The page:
With what can be considered one of the most exciting elections in United States presidential history occurring today, the Augusta Museum of History is taking a look back at past presidential campaigns with a new exhibit, Campaigning for the Presidency, open now through February 1, 2009.

Every four years, Presidential hopefuls compete for the public’s vote by inundating the country with their image, name, slogans, and message. On campaign trails, on television, over the Internet and via radio and other outlets, each candidate tries to sway voters that they are the best choice. Signs are posted, buttons are worn, and bumper stickers on cars proclaim our candidate of choice. Presidential campaign memorabilia is as old as the office it promotes, but did not become widespread until the first half of the nineteenth century. The Museum’s exhibit explores Presidential politicking from a campaign perspective – from an early McKinely button to modern campaign paraphernalia, observe the diverse ways in which politicians have fought for America’s votes!

The campaign button has proven to be one of the most consistently used items in Presidential campaigns. The highly recognized political button may have gotten its start as coat buttons like the ones made to commemorate George Washington’s inauguration in 1789. Brass buttons engraved with “G.W. – Long Live the President”, adorned the coats of Washington’s supporters. Over time, campaign buttons have changed in style to reflect the culture and new technology of the period.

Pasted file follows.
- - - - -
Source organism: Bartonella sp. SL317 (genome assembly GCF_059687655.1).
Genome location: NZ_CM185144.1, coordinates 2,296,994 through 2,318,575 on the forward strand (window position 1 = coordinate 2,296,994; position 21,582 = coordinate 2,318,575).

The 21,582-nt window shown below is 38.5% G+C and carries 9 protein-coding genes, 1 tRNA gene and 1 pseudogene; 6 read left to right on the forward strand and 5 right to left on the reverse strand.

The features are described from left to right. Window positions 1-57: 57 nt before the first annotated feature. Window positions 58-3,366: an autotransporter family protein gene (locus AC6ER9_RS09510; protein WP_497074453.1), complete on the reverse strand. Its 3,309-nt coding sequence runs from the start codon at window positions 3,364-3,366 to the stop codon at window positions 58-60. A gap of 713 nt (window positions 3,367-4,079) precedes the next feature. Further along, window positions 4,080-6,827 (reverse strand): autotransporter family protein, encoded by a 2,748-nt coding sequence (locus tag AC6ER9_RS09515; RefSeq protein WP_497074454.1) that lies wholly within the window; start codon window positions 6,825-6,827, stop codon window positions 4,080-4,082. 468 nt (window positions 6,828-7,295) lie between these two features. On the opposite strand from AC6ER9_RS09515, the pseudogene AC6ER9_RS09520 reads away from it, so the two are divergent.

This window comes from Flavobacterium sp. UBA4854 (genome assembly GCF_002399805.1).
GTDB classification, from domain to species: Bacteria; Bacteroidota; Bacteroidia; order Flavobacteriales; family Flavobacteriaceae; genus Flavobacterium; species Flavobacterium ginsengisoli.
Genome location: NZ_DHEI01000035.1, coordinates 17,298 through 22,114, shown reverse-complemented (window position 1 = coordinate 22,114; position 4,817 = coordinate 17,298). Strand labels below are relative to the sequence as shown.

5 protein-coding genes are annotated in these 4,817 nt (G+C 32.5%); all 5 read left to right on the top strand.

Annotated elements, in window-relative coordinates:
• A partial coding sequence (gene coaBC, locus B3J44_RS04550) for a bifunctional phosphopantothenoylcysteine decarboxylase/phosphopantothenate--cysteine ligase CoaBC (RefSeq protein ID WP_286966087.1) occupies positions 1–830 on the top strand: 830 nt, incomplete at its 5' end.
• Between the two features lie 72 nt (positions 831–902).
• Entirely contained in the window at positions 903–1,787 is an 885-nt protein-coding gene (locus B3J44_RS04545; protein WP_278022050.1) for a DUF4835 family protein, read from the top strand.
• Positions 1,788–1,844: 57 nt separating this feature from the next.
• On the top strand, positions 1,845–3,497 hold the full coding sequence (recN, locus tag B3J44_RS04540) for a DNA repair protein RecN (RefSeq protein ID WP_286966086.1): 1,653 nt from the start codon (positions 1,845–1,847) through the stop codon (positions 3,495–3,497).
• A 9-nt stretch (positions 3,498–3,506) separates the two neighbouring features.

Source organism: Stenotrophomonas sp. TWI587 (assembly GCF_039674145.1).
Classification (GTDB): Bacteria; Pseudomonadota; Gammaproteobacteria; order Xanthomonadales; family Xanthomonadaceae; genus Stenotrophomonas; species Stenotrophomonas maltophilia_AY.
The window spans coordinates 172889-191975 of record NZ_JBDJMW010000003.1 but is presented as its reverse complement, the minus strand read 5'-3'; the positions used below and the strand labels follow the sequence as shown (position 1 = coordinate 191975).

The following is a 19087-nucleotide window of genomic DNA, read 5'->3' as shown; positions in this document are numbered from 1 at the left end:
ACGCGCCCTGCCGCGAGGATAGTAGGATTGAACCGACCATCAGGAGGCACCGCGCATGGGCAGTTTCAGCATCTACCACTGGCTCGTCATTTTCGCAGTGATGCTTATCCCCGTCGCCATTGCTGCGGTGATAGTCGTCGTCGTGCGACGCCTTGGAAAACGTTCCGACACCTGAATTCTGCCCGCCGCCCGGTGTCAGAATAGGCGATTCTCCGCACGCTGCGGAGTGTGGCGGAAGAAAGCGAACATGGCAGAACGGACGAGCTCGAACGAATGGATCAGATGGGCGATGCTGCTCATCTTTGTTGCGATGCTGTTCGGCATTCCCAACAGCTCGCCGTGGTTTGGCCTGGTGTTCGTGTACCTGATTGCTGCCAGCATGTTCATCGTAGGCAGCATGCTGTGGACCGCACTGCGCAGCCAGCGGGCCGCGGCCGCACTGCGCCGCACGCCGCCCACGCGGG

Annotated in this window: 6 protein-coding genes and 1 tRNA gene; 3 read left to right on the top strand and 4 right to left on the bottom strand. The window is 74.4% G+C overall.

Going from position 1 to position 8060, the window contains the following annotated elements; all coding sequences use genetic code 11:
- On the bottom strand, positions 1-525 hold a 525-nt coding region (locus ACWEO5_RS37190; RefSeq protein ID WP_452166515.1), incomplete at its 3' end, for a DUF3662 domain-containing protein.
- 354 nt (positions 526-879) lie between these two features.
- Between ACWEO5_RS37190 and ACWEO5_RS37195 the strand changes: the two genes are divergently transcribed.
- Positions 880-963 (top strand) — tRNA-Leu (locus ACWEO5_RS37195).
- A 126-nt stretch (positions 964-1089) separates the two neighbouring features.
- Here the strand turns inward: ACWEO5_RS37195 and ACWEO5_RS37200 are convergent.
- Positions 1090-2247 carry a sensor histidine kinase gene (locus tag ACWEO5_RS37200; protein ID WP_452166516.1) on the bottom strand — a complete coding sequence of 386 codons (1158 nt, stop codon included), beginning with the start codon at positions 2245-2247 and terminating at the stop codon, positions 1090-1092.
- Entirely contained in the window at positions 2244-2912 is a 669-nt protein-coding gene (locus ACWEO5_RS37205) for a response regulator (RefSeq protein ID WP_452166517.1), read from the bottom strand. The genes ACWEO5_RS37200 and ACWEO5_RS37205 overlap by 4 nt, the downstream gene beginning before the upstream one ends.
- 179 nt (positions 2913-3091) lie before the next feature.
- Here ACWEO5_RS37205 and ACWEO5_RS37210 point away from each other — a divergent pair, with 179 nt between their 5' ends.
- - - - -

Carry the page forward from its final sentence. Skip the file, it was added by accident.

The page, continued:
After the emergence of the popular vote selecting the Electoral College in the 1820s, the period through the 1840s saw the rapid development of slogans, images, flags, buttons, and other items like snuff boxes, ceramic plates, and sheet music, as presidential candidates began to gear their campaigns to capturing the interest of individual voters. This trend of influencing voters and showing support with eye-catching items and gimmicks continues through the modern era, with paraphernalia such as stuffed animals, bobble-heads, and of course, more buttons!
But it was not until the middle of the 19th century when all white men gained the right vote (extended to non-land owners), that political parties began to use memorabilia to “market” their candidates to the masses. William Henry Harrison, elected in 1840, is said to be the first candidate to actively campaign for president. Additionally, Harrison’s campaign created memorabilia designed for women, such as sewing boxes, in spite of the fact that females would not be given the right to vote for another eight decades!

Post World War II was the heyday of presidential memorabilia with the branding of “I like Ike” for President Dwight Eisenhower. Several items from “Ike’s” campaigns are on display at the Museum’s exhibit and make obvious the trend politics began to take halfway into the twentieth century – smart, witty, and repeated messages truly made presidential elections not just a political, but also social issue.

The social, yet political, trend continues with modern media today. Regardless if you wear a John McCain button or adorn your yard with Barack Obama signs, the purpose of campaigns remains the same – to be a part of it all.

Campaigning for the Presidency is open at the Augusta Museum of History now through February 1, 2009.

Artifacts on loan from the collection of Mr. and Mrs. Robert R. and Mary Gail Nesbit.